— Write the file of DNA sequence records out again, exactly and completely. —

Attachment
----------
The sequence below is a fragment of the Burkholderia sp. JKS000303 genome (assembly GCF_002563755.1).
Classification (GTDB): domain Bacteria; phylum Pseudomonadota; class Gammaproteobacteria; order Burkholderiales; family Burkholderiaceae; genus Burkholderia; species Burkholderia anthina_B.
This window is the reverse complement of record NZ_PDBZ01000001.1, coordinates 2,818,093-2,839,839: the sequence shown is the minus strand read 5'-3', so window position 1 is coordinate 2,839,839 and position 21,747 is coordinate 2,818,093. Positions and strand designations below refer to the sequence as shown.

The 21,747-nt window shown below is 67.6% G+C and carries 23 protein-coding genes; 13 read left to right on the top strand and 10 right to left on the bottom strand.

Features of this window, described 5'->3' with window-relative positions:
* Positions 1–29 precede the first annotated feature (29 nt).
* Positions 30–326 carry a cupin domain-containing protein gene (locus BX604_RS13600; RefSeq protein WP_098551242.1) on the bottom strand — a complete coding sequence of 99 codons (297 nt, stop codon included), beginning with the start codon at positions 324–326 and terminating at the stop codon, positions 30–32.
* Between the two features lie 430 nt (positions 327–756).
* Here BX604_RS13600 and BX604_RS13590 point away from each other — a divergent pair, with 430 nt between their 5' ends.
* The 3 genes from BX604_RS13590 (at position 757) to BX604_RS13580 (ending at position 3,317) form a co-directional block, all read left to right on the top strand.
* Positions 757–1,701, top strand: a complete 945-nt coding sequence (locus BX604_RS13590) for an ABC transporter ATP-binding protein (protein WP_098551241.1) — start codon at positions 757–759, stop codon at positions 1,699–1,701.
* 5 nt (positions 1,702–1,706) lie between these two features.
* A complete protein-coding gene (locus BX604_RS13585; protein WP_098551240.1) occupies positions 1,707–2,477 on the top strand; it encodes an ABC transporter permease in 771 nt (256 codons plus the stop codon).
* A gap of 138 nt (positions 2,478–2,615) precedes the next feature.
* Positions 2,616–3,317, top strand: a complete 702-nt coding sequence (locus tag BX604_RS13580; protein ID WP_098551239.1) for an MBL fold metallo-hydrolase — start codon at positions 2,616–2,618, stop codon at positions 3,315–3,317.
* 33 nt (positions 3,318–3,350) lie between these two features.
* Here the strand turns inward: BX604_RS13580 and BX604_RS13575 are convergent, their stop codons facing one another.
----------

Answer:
The sequence below is a fragment of the Burkholderia sp. JKS000303 genome (assembly GCF_002563755.1).
Classification (GTDB): domain Bacteria; phylum Pseudomonadota; class Gammaproteobacteria; order Burkholderiales; family Burkholderiaceae; genus Burkholderia; species Burkholderia anthina_B.
This window is the reverse complement of record NZ_PDBZ01000001.1, coordinates 2,818,093-2,839,839: the sequence shown is the minus strand read 5'-3', so window position 1 is coordinate 2,839,839 and position 21,747 is coordinate 2,818,093. Positions and strand designations below refer to the sequence as shown.

The 21,747-nt window shown below is 67.6% G+C and carries 23 protein-coding genes; 13 read left to right on the top strand and 10 right to left on the bottom strand.

Features of this window, described 5'->3' with window-relative positions:
* Positions 1–29 precede the first annotated feature (29 nt).
* Positions 30–326 carry a cupin domain-containing protein gene (locus BX604_RS13600; RefSeq protein WP_098551242.1) on the bottom strand — a complete coding sequence of 99 codons (297 nt, stop codon included), beginning with the start codon at positions 324–326 and terminating at the stop codon, positions 30–32.
* Between the two features lie 430 nt (positions 327–756).
* Here BX604_RS13600 and BX604_RS13590 point away from each other — a divergent pair, with 430 nt between their 5' ends.
* The 3 genes from BX604_RS13590 (at position 757) to BX604_RS13580 (ending at position 3,317) form a co-directional block, all read left to right on the top strand.
* Positions 757–1,701, top strand: a complete 945-nt coding sequence (locus BX604_RS13590) for an ABC transporter ATP-binding protein (protein WP_098551241.1) — start codon at positions 757–759, stop codon at positions 1,699–1,701.
* 5 nt (positions 1,702–1,706) lie between these two features.
* A complete protein-coding gene (locus BX604_RS13585; protein WP_098551240.1) occupies positions 1,707–2,477 on the top strand; it encodes an ABC transporter permease in 771 nt (256 codons plus the stop codon).
* A gap of 138 nt (positions 2,478–2,615) precedes the next feature.
* Positions 2,616–3,317, top strand: a complete 702-nt coding sequence (locus tag BX604_RS13580; protein ID WP_098551239.1) for an MBL fold metallo-hydrolase — start codon at positions 2,616–2,618, stop codon at positions 3,315–3,317.
* 33 nt (positions 3,318–3,350) lie between these two features.
* Here the strand turns inward: BX604_RS13580 and BX604_RS13575 are convergent, their stop codons facing one another.